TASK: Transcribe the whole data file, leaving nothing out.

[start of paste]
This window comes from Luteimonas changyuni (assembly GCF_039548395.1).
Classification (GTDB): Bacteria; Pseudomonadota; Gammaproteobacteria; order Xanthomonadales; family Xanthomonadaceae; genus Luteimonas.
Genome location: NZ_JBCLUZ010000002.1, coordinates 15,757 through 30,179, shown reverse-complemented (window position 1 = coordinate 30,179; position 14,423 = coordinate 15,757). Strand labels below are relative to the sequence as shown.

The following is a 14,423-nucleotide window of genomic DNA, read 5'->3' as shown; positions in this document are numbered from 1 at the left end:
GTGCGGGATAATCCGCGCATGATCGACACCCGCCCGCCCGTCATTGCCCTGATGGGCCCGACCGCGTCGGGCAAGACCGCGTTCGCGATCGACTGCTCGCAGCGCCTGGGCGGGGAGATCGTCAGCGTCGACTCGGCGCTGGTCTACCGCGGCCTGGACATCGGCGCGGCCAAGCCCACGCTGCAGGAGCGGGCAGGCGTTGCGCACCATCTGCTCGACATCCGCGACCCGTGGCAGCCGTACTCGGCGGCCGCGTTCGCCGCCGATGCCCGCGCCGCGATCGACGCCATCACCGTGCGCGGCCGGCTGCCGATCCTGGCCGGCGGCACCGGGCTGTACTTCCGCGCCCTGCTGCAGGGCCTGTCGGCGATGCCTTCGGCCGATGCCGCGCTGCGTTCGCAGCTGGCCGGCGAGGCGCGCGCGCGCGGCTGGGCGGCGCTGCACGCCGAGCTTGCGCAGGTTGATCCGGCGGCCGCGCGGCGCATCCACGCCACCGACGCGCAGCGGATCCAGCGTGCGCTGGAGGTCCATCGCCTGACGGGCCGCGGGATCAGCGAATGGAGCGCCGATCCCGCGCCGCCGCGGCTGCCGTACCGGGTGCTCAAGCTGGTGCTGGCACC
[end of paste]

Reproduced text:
This window comes from Luteimonas changyuni (assembly GCF_039548395.1).
Classification (GTDB): Bacteria; Pseudomonadota; Gammaproteobacteria; order Xanthomonadales; family Xanthomonadaceae; genus Luteimonas.
Genome location: NZ_JBCLUZ010000002.1, coordinates 15,757 through 30,179, shown reverse-complemented (window position 1 = coordinate 30,179; position 14,423 = coordinate 15,757). Strand labels below are relative to the sequence as shown.

The following is a 14,423-nucleotide window of genomic DNA, read 5'->3' as shown; positions in this document are numbered from 1 at the left end:
GTGCGGGATAATCCGCGCATGATCGACACCCGCCCGCCCGTCATTGCCCTGATGGGCCCGACCGCGTCGGGCAAGACCGCGTTCGCGATCGACTGCTCGCAGCGCCTGGGCGGGGAGATCGTCAGCGTCGACTCGGCGCTGGTCTACCGCGGCCTGGACATCGGCGCGGCCAAGCCCACGCTGCAGGAGCGGGCAGGCGTTGCGCACCATCTGCTCGACATCCGCGACCCGTGGCAGCCGTACTCGGCGGCCGCGTTCGCCGCCGATGCCCGCGCCGCGATCGACGCCATCACCGTGCGCGGCCGGCTGCCGATCCTGGCCGGCGGCACCGGGCTGTACTTCCGCGCCCTGCTGCAGGGCCTGTCGGCGATGCCTTCGGCCGATGCCGCGCTGCGTTCGCAGCTGGCCGGCGAGGCGCGCGCGCGCGGCTGGGCGGCGCTGCACGCCGAGCTTGCGCAGGTTGATCCGGCGGCCGCGCGGCGCATCCACGCCACCGACGCGCAGCGGATCCAGCGTGCGCTGGAGGTCCATCGCCTGACGGGCCGCGGGATCAGCGAATGGAGCGCCGATCCCGCGCCGCCGCGGCTGCCGTACCGGGTGCTCAAGCTGGTGCTGGCACC